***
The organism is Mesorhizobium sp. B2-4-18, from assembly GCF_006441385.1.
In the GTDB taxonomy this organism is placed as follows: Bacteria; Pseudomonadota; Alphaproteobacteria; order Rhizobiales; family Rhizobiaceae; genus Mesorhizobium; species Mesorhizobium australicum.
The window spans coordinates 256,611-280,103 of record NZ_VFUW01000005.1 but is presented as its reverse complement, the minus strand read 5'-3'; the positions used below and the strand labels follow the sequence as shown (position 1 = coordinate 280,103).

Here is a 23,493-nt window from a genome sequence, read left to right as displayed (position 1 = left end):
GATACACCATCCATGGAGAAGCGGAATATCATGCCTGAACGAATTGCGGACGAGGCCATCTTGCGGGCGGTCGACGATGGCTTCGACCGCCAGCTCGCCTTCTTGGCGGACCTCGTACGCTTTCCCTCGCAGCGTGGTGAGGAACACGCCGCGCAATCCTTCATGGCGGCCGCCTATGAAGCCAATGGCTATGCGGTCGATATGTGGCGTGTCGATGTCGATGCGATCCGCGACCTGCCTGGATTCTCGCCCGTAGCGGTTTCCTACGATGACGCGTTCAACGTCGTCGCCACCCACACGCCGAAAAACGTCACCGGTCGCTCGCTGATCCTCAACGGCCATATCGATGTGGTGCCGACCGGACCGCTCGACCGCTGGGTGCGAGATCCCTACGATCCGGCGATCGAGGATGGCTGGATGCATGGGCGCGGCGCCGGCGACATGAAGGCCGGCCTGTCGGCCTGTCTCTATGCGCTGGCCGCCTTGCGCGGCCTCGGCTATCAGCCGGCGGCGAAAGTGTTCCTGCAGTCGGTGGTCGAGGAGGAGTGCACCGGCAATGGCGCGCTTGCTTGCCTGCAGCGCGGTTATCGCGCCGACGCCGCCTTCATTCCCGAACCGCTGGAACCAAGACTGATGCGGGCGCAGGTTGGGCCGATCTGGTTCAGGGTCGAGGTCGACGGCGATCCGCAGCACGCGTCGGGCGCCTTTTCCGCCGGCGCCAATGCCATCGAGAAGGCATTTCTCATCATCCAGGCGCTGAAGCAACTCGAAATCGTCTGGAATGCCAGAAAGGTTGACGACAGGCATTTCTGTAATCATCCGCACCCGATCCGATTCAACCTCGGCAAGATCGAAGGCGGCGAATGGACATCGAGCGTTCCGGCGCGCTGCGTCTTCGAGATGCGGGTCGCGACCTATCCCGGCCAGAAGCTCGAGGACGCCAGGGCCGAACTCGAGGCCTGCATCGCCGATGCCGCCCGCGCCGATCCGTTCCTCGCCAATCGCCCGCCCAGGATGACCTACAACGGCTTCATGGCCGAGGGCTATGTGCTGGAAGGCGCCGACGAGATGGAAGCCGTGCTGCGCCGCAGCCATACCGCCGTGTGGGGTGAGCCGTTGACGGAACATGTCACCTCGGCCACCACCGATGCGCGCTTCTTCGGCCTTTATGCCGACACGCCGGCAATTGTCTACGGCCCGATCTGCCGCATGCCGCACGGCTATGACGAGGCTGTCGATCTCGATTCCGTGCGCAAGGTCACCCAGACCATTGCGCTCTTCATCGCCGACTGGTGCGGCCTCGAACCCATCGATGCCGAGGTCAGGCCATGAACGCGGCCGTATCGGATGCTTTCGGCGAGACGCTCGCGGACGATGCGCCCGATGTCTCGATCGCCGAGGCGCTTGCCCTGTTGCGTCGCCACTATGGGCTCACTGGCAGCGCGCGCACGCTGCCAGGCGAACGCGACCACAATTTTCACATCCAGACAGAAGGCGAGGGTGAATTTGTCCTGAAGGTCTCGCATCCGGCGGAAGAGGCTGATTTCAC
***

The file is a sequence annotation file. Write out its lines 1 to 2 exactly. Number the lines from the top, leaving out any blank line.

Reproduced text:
The organism is Mesorhizobium sp. B2-4-18, from assembly GCF_006441385.1.
In the GTDB taxonomy this organism is placed as follows: Bacteria; Pseudomonadota; Alphaproteobacteria; order Rhizobiales; family Rhizobiaceae; genus Mesorhizobium; species Mesorhizobium australicum.